See his collected works, ed. by E. Gosse (4 vol., rev. ed. 1902-6; repr. 1968); his correspondence, ed. by P. Toynbee and L. Whibley (1935, repr. 1971); selected letters, ed. by J. W. Krutch (1952); biographies by R. W. Ketton-Cremer (1955), M. Golden (1964), W. P. Jones (1937, repr. 1965); study by A. L. Sells (1980); A. T. McKenzie, Thomas Gray: A Reference Guide (1982).
Thomas Gray, detail of an oil painting by John Giles Eccardt; in the National Portrait Gallery, elipsis
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In 1734, Gray went to Cambridge. At first he stayed in Pembroke College, moving to Peterhouse, but he found the curriculum dull. He wrote letters to his friends listing all the things he disliked: the masters ("mad with Pride") and the Fellows ("sleepy, drunken, dull, illiterate Things.") Supposedly he was intended for the law, but in fact he spent his time as an undergraduate reading classical and modern literature and playing Vivaldi and Scarlatti on the harpsichord for relaxation. In 1738 he accompanied his old school-friend Walpole on his Grand Tour, probably at Walpole's expense. They fell out and parted in Tuscany because Walpole wanted to attend fashionable parties and Gray wanted to visit all the antiquities. However, they were reconciled a few years later.
Gray spent most of his life as a scholar in Cambridge, and only later in his life did he begin travelling again. Although he was one of the least productive poets (his collected works published during his lifetime amount to less than 1,000 lines), he is regarded as the predominant poetic figure of the mid-18th century. In 1757, he was offered the post of Poet Laureate, which he refused. In 1768, he succeeded Lawrence Brockett as Regius Professor of Modern History at Cambridge, a sinecure.
Gray was so self critical and fearful of failure that he only published 13 poems during his lifetime, and once wrote that he feared his collected works would be "mistaken for the works of a flea." Walpole said that "He never wrote anything easily but things of Humour."
The Elegy was recognised immediately for its beauty and skill, and the Churchyard Poets are so named because they wrote in the shadow of Gray's great poem. It contains many outstanding phrases which have entered the common English lexicon, either on their own or as referenced in other works. A few of these include:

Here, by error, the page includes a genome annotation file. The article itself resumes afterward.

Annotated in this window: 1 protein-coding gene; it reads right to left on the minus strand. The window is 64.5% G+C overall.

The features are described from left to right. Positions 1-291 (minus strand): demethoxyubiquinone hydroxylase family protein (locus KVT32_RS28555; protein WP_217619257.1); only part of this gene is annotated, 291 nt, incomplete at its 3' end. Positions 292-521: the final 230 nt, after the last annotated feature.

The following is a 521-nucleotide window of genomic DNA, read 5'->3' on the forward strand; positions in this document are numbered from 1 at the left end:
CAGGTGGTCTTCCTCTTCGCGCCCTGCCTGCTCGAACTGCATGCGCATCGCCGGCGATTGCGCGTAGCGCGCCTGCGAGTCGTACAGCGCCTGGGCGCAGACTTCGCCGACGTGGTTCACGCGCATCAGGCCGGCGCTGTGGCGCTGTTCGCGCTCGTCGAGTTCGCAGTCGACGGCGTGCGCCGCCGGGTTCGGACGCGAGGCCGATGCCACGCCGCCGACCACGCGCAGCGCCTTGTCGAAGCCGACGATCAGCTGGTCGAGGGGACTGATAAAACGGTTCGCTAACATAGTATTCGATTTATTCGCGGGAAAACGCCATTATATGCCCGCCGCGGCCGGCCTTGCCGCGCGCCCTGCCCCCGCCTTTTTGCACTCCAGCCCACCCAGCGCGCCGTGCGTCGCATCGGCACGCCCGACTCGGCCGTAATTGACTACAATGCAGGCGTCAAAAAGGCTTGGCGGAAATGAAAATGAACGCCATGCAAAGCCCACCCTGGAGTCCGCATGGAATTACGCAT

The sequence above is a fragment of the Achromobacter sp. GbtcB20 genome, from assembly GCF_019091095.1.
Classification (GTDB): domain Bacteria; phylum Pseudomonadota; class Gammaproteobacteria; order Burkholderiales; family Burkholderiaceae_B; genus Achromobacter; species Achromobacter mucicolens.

Gray also wrote light verse, such as Ode on the Death of a Favourite Cat, Drowned in a Tub of Gold Fishes, a mock elegy concerning Horace Walpole's cat. After setting the scene with the couplet "What female heart can gold despise? What cat's averse to fish?", the poem moves to its multiple proverbial conclusion: "a fav'rite has no friend", "[k]now one false step is ne'er retrieved" and ""nor all that glisters, gold". (Walpole later displayed the fatal china vase on a pedestal at his house in Strawberry Hill.) Gray’s surviving letters also show his sharp observation and playful sense of humour.
He is also well known for his statement that "where ignorance is bliss, 'tis folly to be wise," from his 1742 Ode on a Distant Prospect of Eton College.
Gray himself considered his two Pindaric odes, The Progress of Poesy and The Bard, his best works. Pindaric odes are written with great fire and passion, unlike the calmer and more reflective Horatian odes such as Ode on a distant Prospect of Eton College. The Bard tells of a wild Welsh poet cursing Edward I after the conquest of Wales and prophesying in detail the downfall of the House of Plantagenet. It is very melodramatic, and ends with the bard hurling himself to his death from the top of a mountain.
When his duties allowed, Gray travelled widely throughout Britain to places like Yorkshire, Derbyshire and Scotland in search of picturesque scenery and ancient monuments. These things were not generally valued in the early eighteenth century, when the popular taste ran to classical styles in architecture and literature and people liked their scenery tame and well-tended. Some people have seen Gray’s writings on this topic, and the Gothic details that appear in his Elegy and The Bard as the first foreshadowing of the Romantic movement that dominated the early nineteenth century, when William Wordsworth and the other Lake poets had taught people to value the picturesque, the sublime, and the Gothic. Gray combined traditional forms and poetic diction with new topics and modes of expression and may be considered as a classically focussed precursor of the romantic revival.
Interestingly, however, Gray's connection to the Romantic poets is vexed. In the prefaces to the 1800 and 1802 editions of Wordsworths' and Samuel Taylor Coleridge's Lyrical Ballads, Wordsworth singled out Gray's "Sonnet on the Death of Richard West" to exemplify what he found most objectionable in poetry, declaring it was "Gray, who was at the head of those who, by their reasonings, have attempted to widen the space of separation betwixt prose and metrical composition, and was more than any other man curiously elaborate in the structure of his own poetic diction. Indeed, it was Gray who had written, in a letter to West, that "the language of the age is never the language of poetry.
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